Don’t miss Jesus
Pray: Humbly ask God to give you wisdom to understand this portion of the Bible and the faith to live out what He reveals to you.
Read: Mark 6:30-56
In January 2007, Joshua Bell, one of the world’s most well-renowned musicians, disguised as a street performer, played four Bach arrangements on the violin at a subway station in Washington D.C. During the 45 minutes that he played in the subway, thousands of people walked by him, but only six stopped to listen, with only one child standing for more than a few seconds. He collected $32.67 in change. No one knew that the violinist was Joshua Bell, or that he was playing such an intricate piece, or that his violin was worth $3.5 million. Because of their own schedules and absent-mindedness, thousands of people missed some of the most beautiful music they would ever hear.
In this passage, Mark details some of Jesus’ most famous miracles, where He fed thousands of people with fives loaves of bread and two fish, and where He walked on the water. After spending the past year with Jesus, most would think that the disciples would have by now understood that Jesus was God in flesh. They had seen him heal countless numbers of people. They had watched him cast out demons and declare the forgiveness of sins. But even after all that, when Jesus walked out on the water to them, they still didn’t know who He was.
When Jesus approached the disciples on the water, Mark records that they were terrified and that they believed a ghost was appearing before them (6:49-50). Despite watching Jesus feed thousands of people with just a little bit of food, their hearts were hardened and they didn’t understand Jesus was God (6:52), much like the thousands passing by in the subway in Washington D.C. They were witnesses to miracles, but they did not know the identity of the Miracle-maker. We read this and want to reach into the Bible, grab the disciples by the shoulders, shake them and say, “Don’t miss Jesus!”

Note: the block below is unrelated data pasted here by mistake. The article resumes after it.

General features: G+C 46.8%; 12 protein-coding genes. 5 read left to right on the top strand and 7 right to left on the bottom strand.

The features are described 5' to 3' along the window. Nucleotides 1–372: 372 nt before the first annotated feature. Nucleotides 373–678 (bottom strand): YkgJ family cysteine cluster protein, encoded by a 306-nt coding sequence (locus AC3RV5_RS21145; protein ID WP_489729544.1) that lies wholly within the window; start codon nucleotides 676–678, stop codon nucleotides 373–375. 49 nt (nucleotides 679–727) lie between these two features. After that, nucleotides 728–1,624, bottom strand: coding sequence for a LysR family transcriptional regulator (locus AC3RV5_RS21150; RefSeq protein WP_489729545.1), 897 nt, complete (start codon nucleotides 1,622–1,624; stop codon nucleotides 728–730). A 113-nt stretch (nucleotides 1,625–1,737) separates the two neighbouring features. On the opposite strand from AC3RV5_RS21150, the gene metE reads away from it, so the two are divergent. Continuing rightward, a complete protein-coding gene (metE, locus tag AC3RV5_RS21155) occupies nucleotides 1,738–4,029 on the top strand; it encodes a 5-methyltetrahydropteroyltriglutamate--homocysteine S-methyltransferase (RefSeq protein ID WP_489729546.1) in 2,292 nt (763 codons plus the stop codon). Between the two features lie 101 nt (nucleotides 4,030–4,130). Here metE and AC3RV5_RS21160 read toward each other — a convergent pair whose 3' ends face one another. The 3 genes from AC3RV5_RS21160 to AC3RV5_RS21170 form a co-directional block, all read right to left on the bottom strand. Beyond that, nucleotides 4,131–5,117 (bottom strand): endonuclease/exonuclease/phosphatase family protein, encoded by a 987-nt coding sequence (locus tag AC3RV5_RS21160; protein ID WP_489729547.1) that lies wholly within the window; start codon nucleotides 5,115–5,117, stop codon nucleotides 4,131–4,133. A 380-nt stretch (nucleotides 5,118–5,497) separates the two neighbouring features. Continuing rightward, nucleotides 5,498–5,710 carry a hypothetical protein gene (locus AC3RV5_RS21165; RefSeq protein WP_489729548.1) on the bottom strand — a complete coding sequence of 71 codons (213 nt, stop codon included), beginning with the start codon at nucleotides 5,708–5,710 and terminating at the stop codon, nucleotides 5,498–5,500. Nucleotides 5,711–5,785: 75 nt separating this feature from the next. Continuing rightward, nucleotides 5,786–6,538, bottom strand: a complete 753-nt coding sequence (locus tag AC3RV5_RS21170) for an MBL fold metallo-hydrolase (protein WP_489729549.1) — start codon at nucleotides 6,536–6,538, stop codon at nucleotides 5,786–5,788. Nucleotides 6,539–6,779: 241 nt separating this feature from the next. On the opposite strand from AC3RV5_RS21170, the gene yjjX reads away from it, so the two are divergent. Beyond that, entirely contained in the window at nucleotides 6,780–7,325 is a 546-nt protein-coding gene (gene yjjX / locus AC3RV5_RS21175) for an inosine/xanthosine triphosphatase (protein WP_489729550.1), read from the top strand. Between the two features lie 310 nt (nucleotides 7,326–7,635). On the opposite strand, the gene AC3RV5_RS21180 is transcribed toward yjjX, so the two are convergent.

Fortunately, throughout this chapter and throughout the book of Mark, we see that Jesus is forever compassionate and full of grace. When the crowds were approaching Jesus and the disciples in the midst of their rest, He was not annoyed with them but had compassion on them, for “they were like sheep without a shepherd” (6:34). When the people were hungry, He fed them (6:41). When He sent the disciples out on the boat, He watched them as they struggled, and despite their unbelief, He got onto the boat with them and told them not to be afraid (6:50-51). In Gennesaret, Jesus knew that all those who were in need of healing were not looking to follow Him or hear His teaching, but He had compassion on them, and “as many as touched it were made well” (6:56).
Jesus is a compassionate and patient Christ. In the fourth watch of the storms in our life, when it seems that hope is gone and that there is no way out, Jesus sees. He cares. He comes. He comforts, and He calms, just as He did in the boat that stormy day(6:48). When our hearts are sick and when we are unworthy of Him, His mercies remain steadfast and His love unchanging. Oh may we learn to marvel at His patience! Oh to see the compassion in His eyes and be astounded by His power over all creation. May we learn from the disciples and from the subway commuters and behold the One who cares for us so richly!
1) Which set of miracles would have left you most astounded? (Feeding 5000, Walking on Water or healing the sick) Why?
2) What is it about Jesus in this chapter that you love the most? Why? (Tell Jesus that in prayer.)
This week's devotional is written by Zach Jones. Zach is an FSU student and City Church Owner apprenticing to be a college City Group Leader.